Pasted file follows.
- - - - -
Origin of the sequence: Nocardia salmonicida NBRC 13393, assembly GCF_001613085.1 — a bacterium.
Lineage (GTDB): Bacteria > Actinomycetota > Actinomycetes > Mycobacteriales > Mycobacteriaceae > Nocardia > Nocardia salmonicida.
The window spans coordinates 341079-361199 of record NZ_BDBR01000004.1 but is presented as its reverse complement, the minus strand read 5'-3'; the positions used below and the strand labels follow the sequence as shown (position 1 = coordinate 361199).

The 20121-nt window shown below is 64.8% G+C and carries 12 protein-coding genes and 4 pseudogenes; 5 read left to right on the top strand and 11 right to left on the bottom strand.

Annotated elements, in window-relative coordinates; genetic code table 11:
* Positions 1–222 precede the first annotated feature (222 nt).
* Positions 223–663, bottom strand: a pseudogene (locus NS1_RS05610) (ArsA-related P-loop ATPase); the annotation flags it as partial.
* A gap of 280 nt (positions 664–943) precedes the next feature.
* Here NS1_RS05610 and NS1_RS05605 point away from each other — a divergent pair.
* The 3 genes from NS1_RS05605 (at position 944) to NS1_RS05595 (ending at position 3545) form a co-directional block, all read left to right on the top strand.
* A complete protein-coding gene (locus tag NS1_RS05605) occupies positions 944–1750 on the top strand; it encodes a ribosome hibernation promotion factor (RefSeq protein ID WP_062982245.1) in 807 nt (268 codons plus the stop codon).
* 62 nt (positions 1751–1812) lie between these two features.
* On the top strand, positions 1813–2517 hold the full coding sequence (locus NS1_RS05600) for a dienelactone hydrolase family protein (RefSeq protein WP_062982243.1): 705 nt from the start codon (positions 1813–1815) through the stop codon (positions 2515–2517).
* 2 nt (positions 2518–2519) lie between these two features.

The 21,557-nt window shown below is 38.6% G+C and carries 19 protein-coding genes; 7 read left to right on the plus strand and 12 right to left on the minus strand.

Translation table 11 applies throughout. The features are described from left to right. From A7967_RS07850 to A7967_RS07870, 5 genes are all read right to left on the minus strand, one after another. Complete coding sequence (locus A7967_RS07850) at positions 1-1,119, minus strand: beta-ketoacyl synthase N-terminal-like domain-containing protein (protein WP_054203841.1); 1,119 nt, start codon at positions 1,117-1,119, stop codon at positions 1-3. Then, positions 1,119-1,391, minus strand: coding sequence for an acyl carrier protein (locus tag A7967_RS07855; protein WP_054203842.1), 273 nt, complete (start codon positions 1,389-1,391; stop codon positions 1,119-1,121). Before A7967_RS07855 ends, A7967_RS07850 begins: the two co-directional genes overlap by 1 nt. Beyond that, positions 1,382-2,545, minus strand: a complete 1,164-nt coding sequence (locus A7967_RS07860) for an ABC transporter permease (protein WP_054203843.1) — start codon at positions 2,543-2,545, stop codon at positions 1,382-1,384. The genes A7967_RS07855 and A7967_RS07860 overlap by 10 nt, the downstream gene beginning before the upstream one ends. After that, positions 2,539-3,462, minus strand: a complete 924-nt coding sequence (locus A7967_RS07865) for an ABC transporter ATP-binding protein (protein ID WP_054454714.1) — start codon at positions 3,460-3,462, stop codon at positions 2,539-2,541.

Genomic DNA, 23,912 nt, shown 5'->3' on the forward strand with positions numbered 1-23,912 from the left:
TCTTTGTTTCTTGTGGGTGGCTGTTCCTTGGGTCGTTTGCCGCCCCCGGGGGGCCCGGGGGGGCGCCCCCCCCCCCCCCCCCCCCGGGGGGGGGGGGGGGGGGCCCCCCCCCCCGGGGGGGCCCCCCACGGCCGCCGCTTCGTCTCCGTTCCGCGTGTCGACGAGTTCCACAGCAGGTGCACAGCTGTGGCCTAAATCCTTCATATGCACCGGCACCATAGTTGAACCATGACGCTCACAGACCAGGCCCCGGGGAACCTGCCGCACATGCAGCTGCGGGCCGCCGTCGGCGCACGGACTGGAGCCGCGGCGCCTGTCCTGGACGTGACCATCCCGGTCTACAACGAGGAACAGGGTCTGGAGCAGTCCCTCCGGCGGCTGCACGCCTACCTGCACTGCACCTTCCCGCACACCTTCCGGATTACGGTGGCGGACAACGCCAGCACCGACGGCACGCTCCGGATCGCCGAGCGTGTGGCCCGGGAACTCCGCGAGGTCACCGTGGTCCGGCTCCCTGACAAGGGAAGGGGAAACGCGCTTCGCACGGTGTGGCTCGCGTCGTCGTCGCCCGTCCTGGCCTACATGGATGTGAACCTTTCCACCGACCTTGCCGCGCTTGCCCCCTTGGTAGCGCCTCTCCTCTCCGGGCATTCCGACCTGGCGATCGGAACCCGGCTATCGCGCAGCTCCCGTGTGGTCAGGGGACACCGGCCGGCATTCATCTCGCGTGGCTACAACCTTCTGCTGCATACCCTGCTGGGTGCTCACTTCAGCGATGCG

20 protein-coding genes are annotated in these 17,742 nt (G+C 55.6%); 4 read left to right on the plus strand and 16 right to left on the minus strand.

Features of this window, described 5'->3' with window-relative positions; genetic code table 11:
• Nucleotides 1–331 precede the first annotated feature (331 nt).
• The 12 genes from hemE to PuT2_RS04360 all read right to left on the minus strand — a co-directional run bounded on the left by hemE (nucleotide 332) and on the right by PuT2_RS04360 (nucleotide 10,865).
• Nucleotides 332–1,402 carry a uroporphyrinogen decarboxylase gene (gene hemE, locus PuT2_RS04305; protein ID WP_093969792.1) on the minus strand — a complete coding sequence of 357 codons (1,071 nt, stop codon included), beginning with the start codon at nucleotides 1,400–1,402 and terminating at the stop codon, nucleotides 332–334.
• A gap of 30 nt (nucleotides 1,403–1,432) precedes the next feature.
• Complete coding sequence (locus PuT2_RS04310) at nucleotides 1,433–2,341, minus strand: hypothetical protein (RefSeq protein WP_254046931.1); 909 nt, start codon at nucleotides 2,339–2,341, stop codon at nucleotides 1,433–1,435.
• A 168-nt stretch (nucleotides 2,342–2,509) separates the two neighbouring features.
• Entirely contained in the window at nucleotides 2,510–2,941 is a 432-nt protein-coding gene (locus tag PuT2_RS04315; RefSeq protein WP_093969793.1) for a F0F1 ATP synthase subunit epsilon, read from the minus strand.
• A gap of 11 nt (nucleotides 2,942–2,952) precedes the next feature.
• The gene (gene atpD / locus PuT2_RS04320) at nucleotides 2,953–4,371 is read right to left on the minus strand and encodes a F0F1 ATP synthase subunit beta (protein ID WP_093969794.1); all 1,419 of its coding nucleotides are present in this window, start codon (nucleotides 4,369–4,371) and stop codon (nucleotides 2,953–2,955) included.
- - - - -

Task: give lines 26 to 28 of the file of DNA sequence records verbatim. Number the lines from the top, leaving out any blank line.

• A 168-nt stretch (nucleotides 2,342–2,509) separates the two neighbouring features.
• Entirely contained in the window at nucleotides 2,510–2,941 is a 432-nt protein-coding gene (locus tag PuT2_RS04315; RefSeq protein WP_093969793.1) for a F0F1 ATP synthase subunit epsilon, read from the minus strand.
• A gap of 11 nt (nucleotides 2,942–2,952) precedes the next feature.